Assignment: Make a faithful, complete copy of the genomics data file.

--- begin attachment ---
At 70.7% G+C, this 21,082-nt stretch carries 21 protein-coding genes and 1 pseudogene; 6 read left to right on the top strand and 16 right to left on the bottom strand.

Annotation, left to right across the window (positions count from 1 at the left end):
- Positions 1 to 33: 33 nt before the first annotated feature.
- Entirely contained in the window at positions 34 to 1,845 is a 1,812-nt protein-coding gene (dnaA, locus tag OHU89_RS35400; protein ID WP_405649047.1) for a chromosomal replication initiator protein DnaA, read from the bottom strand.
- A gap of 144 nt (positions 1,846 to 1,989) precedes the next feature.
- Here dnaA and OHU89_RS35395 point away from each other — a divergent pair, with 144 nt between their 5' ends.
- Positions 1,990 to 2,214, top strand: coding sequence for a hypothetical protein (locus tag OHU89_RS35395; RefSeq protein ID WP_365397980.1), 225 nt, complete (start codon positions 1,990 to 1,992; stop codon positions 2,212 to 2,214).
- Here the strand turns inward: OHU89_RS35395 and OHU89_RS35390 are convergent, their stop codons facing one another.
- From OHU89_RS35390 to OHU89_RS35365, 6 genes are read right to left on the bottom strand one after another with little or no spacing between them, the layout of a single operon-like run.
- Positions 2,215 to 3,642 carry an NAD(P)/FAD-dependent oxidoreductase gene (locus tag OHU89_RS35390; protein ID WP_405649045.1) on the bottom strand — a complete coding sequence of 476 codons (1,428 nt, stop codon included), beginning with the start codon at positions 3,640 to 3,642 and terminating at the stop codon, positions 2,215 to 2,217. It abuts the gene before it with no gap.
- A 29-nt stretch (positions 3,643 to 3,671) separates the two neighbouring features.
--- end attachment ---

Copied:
At 70.7% G+C, this 21,082-nt stretch carries 21 protein-coding genes and 1 pseudogene; 6 read left to right on the top strand and 16 right to left on the bottom strand.

Annotation, left to right across the window (positions count from 1 at the left end):
- Positions 1 to 33: 33 nt before the first annotated feature.
- Entirely contained in the window at positions 34 to 1,845 is a 1,812-nt protein-coding gene (dnaA, locus tag OHU89_RS35400; protein ID WP_405649047.1) for a chromosomal replication initiator protein DnaA, read from the bottom strand.
- A gap of 144 nt (positions 1,846 to 1,989) precedes the next feature.
- Here dnaA and OHU89_RS35395 point away from each other — a divergent pair, with 144 nt between their 5' ends.
- Positions 1,990 to 2,214, top strand: coding sequence for a hypothetical protein (locus tag OHU89_RS35395; RefSeq protein ID WP_365397980.1), 225 nt, complete (start codon positions 1,990 to 1,992; stop codon positions 2,212 to 2,214).
- Here the strand turns inward: OHU89_RS35395 and OHU89_RS35390 are convergent, their stop codons facing one another.
- From OHU89_RS35390 to OHU89_RS35365, 6 genes are read right to left on the bottom strand one after another with little or no spacing between them, the layout of a single operon-like run.
- Positions 2,215 to 3,642 carry an NAD(P)/FAD-dependent oxidoreductase gene (locus tag OHU89_RS35390; protein ID WP_405649045.1) on the bottom strand — a complete coding sequence of 476 codons (1,428 nt, stop codon included), beginning with the start codon at positions 3,640 to 3,642 and terminating at the stop codon, positions 2,215 to 2,217. It abuts the gene before it with no gap.
- A 29-nt stretch (positions 3,643 to 3,671) separates the two neighbouring features.